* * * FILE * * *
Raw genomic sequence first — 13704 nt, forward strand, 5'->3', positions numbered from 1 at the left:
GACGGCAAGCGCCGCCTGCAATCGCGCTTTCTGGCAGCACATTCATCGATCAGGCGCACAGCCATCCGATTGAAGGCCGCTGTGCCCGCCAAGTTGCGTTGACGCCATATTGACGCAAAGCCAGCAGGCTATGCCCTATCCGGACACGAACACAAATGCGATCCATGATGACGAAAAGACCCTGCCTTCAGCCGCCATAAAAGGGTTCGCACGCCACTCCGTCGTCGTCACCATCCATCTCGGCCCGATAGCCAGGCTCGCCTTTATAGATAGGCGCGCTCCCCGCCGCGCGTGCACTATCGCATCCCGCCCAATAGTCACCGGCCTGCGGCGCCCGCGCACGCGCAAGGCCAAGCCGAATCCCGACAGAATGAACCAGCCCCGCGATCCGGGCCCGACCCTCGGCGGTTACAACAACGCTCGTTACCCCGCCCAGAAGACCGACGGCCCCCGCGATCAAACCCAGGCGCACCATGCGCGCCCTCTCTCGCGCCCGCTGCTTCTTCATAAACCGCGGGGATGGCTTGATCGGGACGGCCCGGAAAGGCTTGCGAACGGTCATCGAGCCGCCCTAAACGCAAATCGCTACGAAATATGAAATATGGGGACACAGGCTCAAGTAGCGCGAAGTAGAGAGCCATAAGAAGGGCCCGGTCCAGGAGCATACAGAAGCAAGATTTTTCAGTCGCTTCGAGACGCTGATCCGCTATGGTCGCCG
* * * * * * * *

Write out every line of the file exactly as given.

Raw genomic sequence first — 13704 nt, forward strand, 5'->3', positions numbered from 1 at the left:
GACGGCAAGCGCCGCCTGCAATCGCGCTTTCTGGCAGCACATTCATCGATCAGGCGCACAGCCATCCGATTGAAGGCCGCTGTGCCCGCCAAGTTGCGTTGACGCCATATTGACGCAAAGCCAGCAGGCTATGCCCTATCCGGACACGAACACAAATGCGATCCATGATGACGAAAAGACCCTGCCTTCAGCCGCCATAAAAGGGTTCGCACGCCACTCCGTCGTCGTCACCATCCATCTCGGCCCGATAGCCAGGCTCGCCTTTATAGATAGGCGCGCTCCCCGCCGCGCGTGCACTATCGCATCCCGCCCAATAGTCACCGGCCTGCGGCGCCCGCGCACGCGCAAGGCCAAGCCGAATCCCGACAGAATGAACCAGCCCCGCGATCCGGGCCCGACCCTCGGCGGTTACAACAACGCTCGTTACCCCGCCCAGAAGACCGACGGCCCCCGCGATCAAACCCAGGCGCACCATGCGCGCCCTCTCTCGCGCCCGCTGCTTCTTCATAAACCGCGGGGATGGCTTGATCGGGACGGCCCGGAAAGGCTTGCGAACGGTCATCGAGCCGCCCTAAACGCAAATCGCTACGAAATATGAAATATGGGGACACAGGCTCAAGTAGCGCGAAGTAGAGAGCCATAAGAAGGGCCCGGTCCAGGAGCATACAGAAGCAAGATTTTTCAGTCGCTTCGAGACGCTGATCCGCTATGGTCGCCG